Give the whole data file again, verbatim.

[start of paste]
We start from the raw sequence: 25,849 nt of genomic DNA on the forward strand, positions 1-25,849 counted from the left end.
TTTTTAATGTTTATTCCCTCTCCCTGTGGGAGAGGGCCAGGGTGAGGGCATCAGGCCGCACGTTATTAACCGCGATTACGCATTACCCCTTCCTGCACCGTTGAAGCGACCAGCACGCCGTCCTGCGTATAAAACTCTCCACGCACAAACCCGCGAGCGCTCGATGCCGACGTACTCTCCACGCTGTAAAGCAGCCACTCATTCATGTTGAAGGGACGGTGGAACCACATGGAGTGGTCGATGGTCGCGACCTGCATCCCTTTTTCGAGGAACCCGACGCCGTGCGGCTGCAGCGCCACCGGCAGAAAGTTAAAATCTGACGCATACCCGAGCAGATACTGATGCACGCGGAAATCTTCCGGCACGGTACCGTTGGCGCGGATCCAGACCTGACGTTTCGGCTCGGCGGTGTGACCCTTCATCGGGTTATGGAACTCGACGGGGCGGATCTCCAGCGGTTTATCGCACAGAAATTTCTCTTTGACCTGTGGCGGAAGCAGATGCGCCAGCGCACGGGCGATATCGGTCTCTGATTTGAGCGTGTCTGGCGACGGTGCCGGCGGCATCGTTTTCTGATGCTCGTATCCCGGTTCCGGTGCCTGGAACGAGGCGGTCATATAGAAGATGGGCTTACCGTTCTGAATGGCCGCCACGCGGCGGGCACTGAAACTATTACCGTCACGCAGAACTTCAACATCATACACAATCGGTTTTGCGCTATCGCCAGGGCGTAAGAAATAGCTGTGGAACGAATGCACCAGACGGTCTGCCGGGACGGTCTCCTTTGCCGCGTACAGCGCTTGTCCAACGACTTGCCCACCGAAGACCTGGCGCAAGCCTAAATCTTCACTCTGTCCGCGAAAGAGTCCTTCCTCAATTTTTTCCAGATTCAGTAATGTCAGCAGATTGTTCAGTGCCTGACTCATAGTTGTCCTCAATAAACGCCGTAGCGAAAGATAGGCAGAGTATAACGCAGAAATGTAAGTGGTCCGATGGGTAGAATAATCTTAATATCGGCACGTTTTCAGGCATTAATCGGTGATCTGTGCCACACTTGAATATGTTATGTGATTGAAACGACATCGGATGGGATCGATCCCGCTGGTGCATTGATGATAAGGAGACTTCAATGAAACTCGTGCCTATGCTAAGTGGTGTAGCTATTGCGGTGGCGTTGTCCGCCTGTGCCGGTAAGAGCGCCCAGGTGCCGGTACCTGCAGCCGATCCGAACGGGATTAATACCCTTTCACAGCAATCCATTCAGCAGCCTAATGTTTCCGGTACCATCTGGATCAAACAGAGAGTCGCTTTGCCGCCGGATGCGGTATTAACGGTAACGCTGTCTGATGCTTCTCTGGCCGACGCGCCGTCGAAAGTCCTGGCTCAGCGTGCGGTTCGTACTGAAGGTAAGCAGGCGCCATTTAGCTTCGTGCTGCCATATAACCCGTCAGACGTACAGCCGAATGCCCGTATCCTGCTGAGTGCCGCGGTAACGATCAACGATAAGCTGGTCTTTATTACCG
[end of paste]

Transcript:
We start from the raw sequence: 25,849 nt of genomic DNA on the forward strand, positions 1-25,849 counted from the left end.
TTTTTAATGTTTATTCCCTCTCCCTGTGGGAGAGGGCCAGGGTGAGGGCATCAGGCCGCACGTTATTAACCGCGATTACGCATTACCCCTTCCTGCACCGTTGAAGCGACCAGCACGCCGTCCTGCGTATAAAACTCTCCACGCACAAACCCGCGAGCGCTCGATGCCGACGTACTCTCCACGCTGTAAAGCAGCCACTCATTCATGTTGAAGGGACGGTGGAACCACATGGAGTGGTCGATGGTCGCGACCTGCATCCCTTTTTCGAGGAACCCGACGCCGTGCGGCTGCAGCGCCACCGGCAGAAAGTTAAAATCTGACGCATACCCGAGCAGATACTGATGCACGCGGAAATCTTCCGGCACGGTACCGTTGGCGCGGATCCAGACCTGACGTTTCGGCTCGGCGGTGTGACCCTTCATCGGGTTATGGAACTCGACGGGGCGGATCTCCAGCGGTTTATCGCACAGAAATTTCTCTTTGACCTGTGGCGGAAGCAGATGCGCCAGCGCACGGGCGATATCGGTCTCTGATTTGAGCGTGTCTGGCGACGGTGCCGGCGGCATCGTTTTCTGATGCTCGTATCCCGGTTCCGGTGCCTGGAACGAGGCGGTCATATAGAAGATGGGCTTACCGTTCTGAATGGCCGCCACGCGGCGGGCACTGAAACTATTACCGTCACGCAGAACTTCAACATCATACACAATCGGTTTTGCGCTATCGCCAGGGCGTAAGAAATAGCTGTGGAACGAATGCACCAGACGGTCTGCCGGGACGGTCTCCTTTGCCGCGTACAGCGCTTGTCCAACGACTTGCCCACCGAAGACCTGGCGCAAGCCTAAATCTTCACTCTGTCCGCGAAAGAGTCCTTCCTCAATTTTTTCCAGATTCAGTAATGTCAGCAGATTGTTCAGTGCCTGACTCATAGTTGTCCTCAATAAACGCCGTAGCGAAAGATAGGCAGAGTATAACGCAGAAATGTAAGTGGTCCGATGGGTAGAATAATCTTAATATCGGCACGTTTTCAGGCATTAATCGGTGATCTGTGCCACACTTGAATATGTTATGTGATTGAAACGACATCGGATGGGATCGATCCCGCTGGTGCATTGATGATAAGGAGACTTCAATGAAACTCGTGCCTATGCTAAGTGGTGTAGCTATTGCGGTGGCGTTGTCCGCCTGTGCCGGTAAGAGCGCCCAGGTGCCGGTACCTGCAGCCGATCCGAACGGGATTAATACCCTTTCACAGCAATCCATTCAGCAGCCTAATGTTTCCGGTACCATCTGGATCAAACAGAGAGTCGCTTTGCCGCCGGATGCGGTATTAACGGTAACGCTGTCTGATGCTTCTCTGGCCGACGCGCCGTCGAAAGTCCTGGCTCAGCGTGCGGTTCGTACTGAAGGTAAGCAGGCGCCATTTAGCTTCGTGCTGCCATATAACCCGTCAGACGTACAGCCGAATGCCCGTATCCTGCTGAGTGCCGCGGTAACGATCAACGATAAGCTGGTCTTTATTACCG